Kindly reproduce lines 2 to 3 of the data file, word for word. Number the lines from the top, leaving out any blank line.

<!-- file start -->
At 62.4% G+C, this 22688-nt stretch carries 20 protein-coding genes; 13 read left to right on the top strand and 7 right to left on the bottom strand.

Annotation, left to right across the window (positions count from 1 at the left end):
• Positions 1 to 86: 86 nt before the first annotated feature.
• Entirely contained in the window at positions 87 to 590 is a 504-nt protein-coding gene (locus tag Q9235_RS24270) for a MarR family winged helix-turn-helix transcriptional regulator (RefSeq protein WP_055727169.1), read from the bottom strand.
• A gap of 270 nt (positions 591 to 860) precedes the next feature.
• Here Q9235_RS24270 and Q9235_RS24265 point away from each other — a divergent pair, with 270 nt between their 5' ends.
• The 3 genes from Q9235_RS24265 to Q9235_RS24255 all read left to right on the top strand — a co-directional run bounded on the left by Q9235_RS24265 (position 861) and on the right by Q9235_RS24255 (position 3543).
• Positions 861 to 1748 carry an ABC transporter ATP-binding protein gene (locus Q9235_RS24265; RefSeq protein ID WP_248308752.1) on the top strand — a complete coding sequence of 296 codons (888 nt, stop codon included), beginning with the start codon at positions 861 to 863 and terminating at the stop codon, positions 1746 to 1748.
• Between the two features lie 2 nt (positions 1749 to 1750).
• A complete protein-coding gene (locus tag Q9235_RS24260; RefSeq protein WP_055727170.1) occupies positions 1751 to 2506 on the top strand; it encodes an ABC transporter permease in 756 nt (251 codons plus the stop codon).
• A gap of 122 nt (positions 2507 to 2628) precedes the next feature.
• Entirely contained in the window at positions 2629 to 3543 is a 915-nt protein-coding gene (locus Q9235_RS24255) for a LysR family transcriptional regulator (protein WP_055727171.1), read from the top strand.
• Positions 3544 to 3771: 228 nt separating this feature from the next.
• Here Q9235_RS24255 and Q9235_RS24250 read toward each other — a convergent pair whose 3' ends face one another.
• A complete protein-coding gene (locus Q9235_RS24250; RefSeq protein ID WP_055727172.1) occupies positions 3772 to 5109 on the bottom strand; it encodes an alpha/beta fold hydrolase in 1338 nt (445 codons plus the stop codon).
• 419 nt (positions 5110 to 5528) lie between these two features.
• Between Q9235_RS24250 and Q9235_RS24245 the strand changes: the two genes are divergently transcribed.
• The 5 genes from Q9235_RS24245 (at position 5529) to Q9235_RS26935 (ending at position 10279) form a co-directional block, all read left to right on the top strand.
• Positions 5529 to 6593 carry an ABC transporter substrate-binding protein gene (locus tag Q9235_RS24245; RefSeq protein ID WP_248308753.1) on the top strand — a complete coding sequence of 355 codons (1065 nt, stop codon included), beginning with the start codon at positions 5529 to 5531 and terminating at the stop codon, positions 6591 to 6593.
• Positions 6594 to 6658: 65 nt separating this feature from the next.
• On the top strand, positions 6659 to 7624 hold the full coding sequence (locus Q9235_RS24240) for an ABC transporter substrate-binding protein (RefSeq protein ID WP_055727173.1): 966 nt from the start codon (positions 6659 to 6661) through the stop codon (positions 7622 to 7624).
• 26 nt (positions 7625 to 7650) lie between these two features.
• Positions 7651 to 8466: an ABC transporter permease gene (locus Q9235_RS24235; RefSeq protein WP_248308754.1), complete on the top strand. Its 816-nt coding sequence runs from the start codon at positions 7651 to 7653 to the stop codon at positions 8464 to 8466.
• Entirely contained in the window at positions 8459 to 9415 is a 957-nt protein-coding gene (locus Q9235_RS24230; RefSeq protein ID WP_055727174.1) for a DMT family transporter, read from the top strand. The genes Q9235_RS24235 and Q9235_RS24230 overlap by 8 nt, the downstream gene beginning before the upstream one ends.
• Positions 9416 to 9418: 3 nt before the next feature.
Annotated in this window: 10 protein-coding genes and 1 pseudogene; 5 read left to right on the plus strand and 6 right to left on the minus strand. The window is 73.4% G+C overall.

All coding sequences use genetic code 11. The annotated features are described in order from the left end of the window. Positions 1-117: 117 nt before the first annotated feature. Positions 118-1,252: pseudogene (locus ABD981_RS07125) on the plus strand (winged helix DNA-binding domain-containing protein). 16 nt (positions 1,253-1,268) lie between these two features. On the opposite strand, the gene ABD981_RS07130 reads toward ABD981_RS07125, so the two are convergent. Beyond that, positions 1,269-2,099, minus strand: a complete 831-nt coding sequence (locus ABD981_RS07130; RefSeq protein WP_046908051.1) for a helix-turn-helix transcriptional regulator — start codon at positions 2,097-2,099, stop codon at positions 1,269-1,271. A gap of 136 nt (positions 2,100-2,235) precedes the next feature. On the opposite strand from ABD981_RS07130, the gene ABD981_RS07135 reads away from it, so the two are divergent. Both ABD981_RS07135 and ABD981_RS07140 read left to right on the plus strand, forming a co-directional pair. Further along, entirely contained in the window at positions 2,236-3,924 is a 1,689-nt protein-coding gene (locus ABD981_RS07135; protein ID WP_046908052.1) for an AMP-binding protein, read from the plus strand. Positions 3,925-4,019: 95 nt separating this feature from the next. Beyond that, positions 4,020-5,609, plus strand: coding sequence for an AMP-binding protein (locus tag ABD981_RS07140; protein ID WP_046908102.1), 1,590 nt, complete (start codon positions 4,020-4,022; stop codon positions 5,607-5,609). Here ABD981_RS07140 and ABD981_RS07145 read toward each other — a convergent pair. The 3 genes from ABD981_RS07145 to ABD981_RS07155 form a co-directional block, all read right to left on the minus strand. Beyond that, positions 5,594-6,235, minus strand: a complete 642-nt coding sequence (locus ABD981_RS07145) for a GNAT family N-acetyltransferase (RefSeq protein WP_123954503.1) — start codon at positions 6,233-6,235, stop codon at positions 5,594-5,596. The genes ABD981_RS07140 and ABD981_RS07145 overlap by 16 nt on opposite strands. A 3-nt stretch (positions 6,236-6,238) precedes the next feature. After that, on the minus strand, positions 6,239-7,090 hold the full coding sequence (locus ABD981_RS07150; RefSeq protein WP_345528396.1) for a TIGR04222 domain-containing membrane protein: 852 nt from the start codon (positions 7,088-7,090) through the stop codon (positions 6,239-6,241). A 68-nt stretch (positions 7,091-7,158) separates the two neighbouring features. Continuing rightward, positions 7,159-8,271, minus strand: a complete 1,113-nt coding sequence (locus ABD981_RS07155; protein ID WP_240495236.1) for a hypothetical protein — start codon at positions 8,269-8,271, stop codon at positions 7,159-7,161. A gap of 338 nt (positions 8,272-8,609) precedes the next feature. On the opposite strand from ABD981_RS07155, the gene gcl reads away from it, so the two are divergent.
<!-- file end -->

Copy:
Annotation, left to right across the window (positions count from 1 at the left end):
• Positions 1 to 86: 86 nt before the first annotated feature.